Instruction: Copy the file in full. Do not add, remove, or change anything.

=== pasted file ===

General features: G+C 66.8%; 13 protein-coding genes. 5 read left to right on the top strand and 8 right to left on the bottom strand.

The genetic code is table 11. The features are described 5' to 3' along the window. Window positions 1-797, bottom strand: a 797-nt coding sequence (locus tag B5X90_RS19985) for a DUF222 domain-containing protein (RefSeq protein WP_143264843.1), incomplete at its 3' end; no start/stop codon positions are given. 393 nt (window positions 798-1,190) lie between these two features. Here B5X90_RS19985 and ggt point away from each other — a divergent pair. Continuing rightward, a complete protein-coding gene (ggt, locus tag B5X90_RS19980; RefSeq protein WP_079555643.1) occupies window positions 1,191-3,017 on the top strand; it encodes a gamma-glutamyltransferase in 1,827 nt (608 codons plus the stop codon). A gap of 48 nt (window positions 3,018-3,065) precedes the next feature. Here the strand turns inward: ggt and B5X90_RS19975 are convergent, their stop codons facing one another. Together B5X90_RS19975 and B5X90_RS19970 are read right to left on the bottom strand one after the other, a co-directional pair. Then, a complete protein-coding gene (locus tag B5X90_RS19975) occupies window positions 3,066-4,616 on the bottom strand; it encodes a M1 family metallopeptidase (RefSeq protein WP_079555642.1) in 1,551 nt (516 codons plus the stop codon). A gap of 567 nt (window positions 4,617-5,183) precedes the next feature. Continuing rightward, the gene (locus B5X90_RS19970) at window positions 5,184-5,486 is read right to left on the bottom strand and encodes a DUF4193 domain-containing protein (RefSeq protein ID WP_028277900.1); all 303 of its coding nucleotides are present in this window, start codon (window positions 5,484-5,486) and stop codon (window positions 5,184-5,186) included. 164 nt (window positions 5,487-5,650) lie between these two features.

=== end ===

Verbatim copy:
General features: G+C 66.8%; 13 protein-coding genes. 5 read left to right on the top strand and 8 right to left on the bottom strand.

The genetic code is table 11. The features are described 5' to 3' along the window. Window positions 1-797, bottom strand: a 797-nt coding sequence (locus tag B5X90_RS19985) for a DUF222 domain-containing protein (RefSeq protein WP_143264843.1), incomplete at its 3' end; no start/stop codon positions are given. 393 nt (window positions 798-1,190) lie between these two features. Here B5X90_RS19985 and ggt point away from each other — a divergent pair. Continuing rightward, a complete protein-coding gene (ggt, locus tag B5X90_RS19980; RefSeq protein WP_079555643.1) occupies window positions 1,191-3,017 on the top strand; it encodes a gamma-glutamyltransferase in 1,827 nt (608 codons plus the stop codon). A gap of 48 nt (window positions 3,018-3,065) precedes the next feature. Here the strand turns inward: ggt and B5X90_RS19975 are convergent, their stop codons facing one another. Together B5X90_RS19975 and B5X90_RS19970 are read right to left on the bottom strand one after the other, a co-directional pair. Then, a complete protein-coding gene (locus tag B5X90_RS19975) occupies window positions 3,066-4,616 on the bottom strand; it encodes a M1 family metallopeptidase (RefSeq protein WP_079555642.1) in 1,551 nt (516 codons plus the stop codon). A gap of 567 nt (window positions 4,617-5,183) precedes the next feature. Continuing rightward, the gene (locus B5X90_RS19970) at window positions 5,184-5,486 is read right to left on the bottom strand and encodes a DUF4193 domain-containing protein (RefSeq protein ID WP_028277900.1); all 303 of its coding nucleotides are present in this window, start codon (window positions 5,484-5,486) and stop codon (window positions 5,184-5,186) included. 164 nt (window positions 5,487-5,650) lie between these two features.